(St. Joseph, MO)- The lights, the car and of course the blue uniform—these are just few of the well-known signs of the Missouri State Highway Patrol, but there's actually more to the stereotype.
That's what myself and 20 others will be learning over the next five weeks as part of the troop h community alliance program.
"People see that highway patrol vehicle on the shoulder, that trooper making that traffic stop and they think we are all about writing tickets. Couldn't be more dead wrong," said Sgt. Jake Angle of the Missouri State Highway Patrol.
On the first night of the program, we got an exclusive tour of the Troop H Headquarters and got an introduction of what working in the patrol is all about. I was pretty surprised with all the various offices and divisions that come out of there alone. It was then time to learn the tools of the trade. It was amazing to see all the materials these troopers use day in and day out.
"People don't realize it but when we are out there out on patrol, we're by ourselves. So we have to have everything we need to cover as many situations as we can. They can see inside that patrol car and see what it takes to do the job," Angle said.
Next, we were introduced to the marine operations team. If you thought working out on the roads was a challenge, these guys have to go through some intense training in the water alone to make sure they get the job done.
"We're talking about swift water rescues, flooding, submerged vehicles, people go missing in the water. It's a tough job," Angle said. "They don't get a lot of calls, but when they do get the call, they are usually high risk operations."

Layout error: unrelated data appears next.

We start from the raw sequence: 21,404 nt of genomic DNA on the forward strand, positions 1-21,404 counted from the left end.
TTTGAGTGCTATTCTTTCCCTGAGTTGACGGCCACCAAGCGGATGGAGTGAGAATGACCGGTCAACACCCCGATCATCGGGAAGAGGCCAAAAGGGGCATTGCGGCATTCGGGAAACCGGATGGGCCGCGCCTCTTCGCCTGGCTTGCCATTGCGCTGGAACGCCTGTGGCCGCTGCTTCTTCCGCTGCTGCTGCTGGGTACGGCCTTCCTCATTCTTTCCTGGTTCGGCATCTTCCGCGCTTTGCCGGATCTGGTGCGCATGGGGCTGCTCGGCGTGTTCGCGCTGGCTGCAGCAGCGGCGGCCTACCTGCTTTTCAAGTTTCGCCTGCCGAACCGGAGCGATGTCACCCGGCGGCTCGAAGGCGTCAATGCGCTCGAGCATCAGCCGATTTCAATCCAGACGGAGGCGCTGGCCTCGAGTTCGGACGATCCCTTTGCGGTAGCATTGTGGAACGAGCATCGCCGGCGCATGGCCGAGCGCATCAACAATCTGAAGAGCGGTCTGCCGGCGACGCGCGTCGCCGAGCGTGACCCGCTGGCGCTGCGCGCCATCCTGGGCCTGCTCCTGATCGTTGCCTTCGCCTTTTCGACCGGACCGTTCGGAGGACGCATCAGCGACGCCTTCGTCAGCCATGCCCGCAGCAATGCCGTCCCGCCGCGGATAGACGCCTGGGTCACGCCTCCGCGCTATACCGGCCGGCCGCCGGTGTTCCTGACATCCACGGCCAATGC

We ended our first session meeting with a demonstration from the troop's K-9 unit. This German Shepard may look playful and cute, but don't let him fool you. This K-9's sense of smell has proven to be very valuable for the team.
"He's trained in narcotics detection and tracking," said Sgt. Mark Wilhoit of MSHP K-9 Unit. "I think the class enjoyed this. I think a lot of people think they are just a take home pet, but they're not. They are a working police dog."
Week One was sure fun and informative and the journey is just beginning.
"It's always satisfying for us to be able to tell people what we do for a living. Explain things and break it down," Angle said. "You're going to get to see the inside of the highway patrol most people don't get to see."
Next week, you won't want to miss part two of this series. Vanessa will be learning with the group about traffic enforcement and meet members from the troop's elite S.W.A.T. team.
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